class="post-34678 post type-post status-publish format-standard has-post-thumbnail hentry category-opportunities"Get involved in High Street Tales
Woolwich High Street

Spread the Word is delighted to announce that Merrie Joy Williams has been commissioned to explore the story of Woolwich High Street, as part of ‘High Street Tales’, a national creative commission from Historic England to capture the everyday magic of our high streets. It is a key element of the High Street Heritage Action Zones cultural programme, led by Historic England.

Merrie will be creating a short story from her research and conversations with local people. The story will form part of a collection of seven High Street Tales from across England and be made available as an e-book and a podcast in early 2021

Merrie is inviting people living in Woolwich, or who have lived there in the past, to share their tales of Woolwich High Street and to explore Woolwich’s past present and future by taking part in two free online workshops: Woolwich High Street: Writing Our Lives on Wednesday 9 December and Our High Street: A Celebration of Our Stories on Tuesday 15 December. The second workshop will be BSL-interpreted.

Which landmarks, shops, spaces, cultural places on Woolwich High Street stand out to you and why? Consider what the Royal Arsenal Gatehouse would say if it could talk? Or what stories a shopping trolley could tell you about the hands that have pushed it? Or the parties, where bought sausage rolls and bhajis will end up piled on plates? Which windows do you stare in when you dream, imagining yourself in the clothes of well-dressed mannequins? What do you do when it’s sunny? When it’s rainy? What are the old and new stories Woolwich has to tell?

Woolwich citizens can also get involved in High Street Tales by sharing their stories of Woolwich High Street, through an online form.

Ruth Harrison, Director of Spread the Word said: “High Street Tales is a project that has come at the most perfect time; when we are all realising the value of our local high streets to our communities and the people who keep it going. I’m really excited to see the story that Merrie creates with the people of Woolwich.“

Merrie Joy Williams said: “I’m thrilled to be exploring Woolwich, in partnership with Spread the Word, a place which has been part of my life for over twenty years. I look forward to speaking to locals, and hearing their weird, and wonderful stories about Woolwich High Street. Research is always a good starting point, but people and their stories are what make places real.”

Get involved and share your stories of Woolwich High Street

The two online workshops are free to attend and all ages (18+) and backgrounds are encouraged – you don’t have to be a confident writer! Places are limited to 15 per workshop. Please note, that we ask you to only book onto one workshop, so that as many people as possible can share their stories, memories and thoughts of the future.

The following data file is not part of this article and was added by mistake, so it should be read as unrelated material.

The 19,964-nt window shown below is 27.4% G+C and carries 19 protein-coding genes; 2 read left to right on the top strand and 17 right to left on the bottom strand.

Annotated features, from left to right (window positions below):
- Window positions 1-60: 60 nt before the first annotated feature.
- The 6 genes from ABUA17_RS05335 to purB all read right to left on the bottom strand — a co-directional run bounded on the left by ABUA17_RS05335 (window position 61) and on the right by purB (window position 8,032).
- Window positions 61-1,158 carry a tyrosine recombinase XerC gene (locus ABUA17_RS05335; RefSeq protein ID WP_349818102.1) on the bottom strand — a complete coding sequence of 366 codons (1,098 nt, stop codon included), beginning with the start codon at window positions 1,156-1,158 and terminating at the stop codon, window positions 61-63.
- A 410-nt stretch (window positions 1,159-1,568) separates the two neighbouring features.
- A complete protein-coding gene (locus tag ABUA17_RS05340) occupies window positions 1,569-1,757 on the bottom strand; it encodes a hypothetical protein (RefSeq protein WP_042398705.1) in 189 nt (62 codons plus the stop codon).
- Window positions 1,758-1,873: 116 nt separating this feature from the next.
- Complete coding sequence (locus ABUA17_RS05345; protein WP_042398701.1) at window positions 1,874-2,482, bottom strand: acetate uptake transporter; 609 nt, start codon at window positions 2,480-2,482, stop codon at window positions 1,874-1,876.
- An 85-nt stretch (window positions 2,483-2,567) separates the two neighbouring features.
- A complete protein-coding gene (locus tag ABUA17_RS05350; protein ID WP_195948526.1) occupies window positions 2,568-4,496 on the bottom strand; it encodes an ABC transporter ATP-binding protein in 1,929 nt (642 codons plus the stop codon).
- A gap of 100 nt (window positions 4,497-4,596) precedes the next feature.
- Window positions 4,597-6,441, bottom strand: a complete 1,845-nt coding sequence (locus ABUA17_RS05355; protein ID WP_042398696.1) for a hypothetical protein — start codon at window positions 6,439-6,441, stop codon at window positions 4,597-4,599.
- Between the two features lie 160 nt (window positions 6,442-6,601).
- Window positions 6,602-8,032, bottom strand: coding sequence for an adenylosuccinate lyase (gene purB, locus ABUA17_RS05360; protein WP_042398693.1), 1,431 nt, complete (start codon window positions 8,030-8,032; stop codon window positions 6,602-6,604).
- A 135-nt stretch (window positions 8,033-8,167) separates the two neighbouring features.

Woolwich High Street: Writing Our Lives Wednesday 9 December, 6-7:15pm,
Book here:

Our High Street Tales: A Celebration of our Stories Tuesday 15 December, 6-7:15pm. This workshop will be BSL interpreted by Lynne Bateman and Michelle Wood.
Book here:

We would like to invite you to bring an item or a memory of Powis Street and the surrounding area to share with the group. They can be from the past, present, or even the future. It could be a shop itself, or a person, an event or an other item. They can be as fun or as serious as you like – as long as they mean something to you and your life in Woolwich.

If you cannot make one of the workshops, or would like a friend to help you scribe your stories and memories, you can do so through this form: This form will be live until 18 December

If you have any questions or queries at all about this project, please get in touch –




Published 26 November 2020

class="post-33983 post type-post status-publish format-standard has-post-thumbnail hentry category-opportunities"Spread the Word’s spring 2021 season

We are delighted to announce our spring programme, running from January-March.

For our spring programme we are continuing to keep our programme accessible to writers by offering free and low-cost opportunities alongside bursary places as part of our create-write-connect campaign. If you are in a position to make a donation to our campaign to support writers, Spread the Word and the invaluable work of the Trussell Trust, you can do so here:

Come and be part of an online writing community with our free Write Together workshops led by Michael Donkor for writers of all levels. These workshops will explore different aspects of fiction writing and are open to all.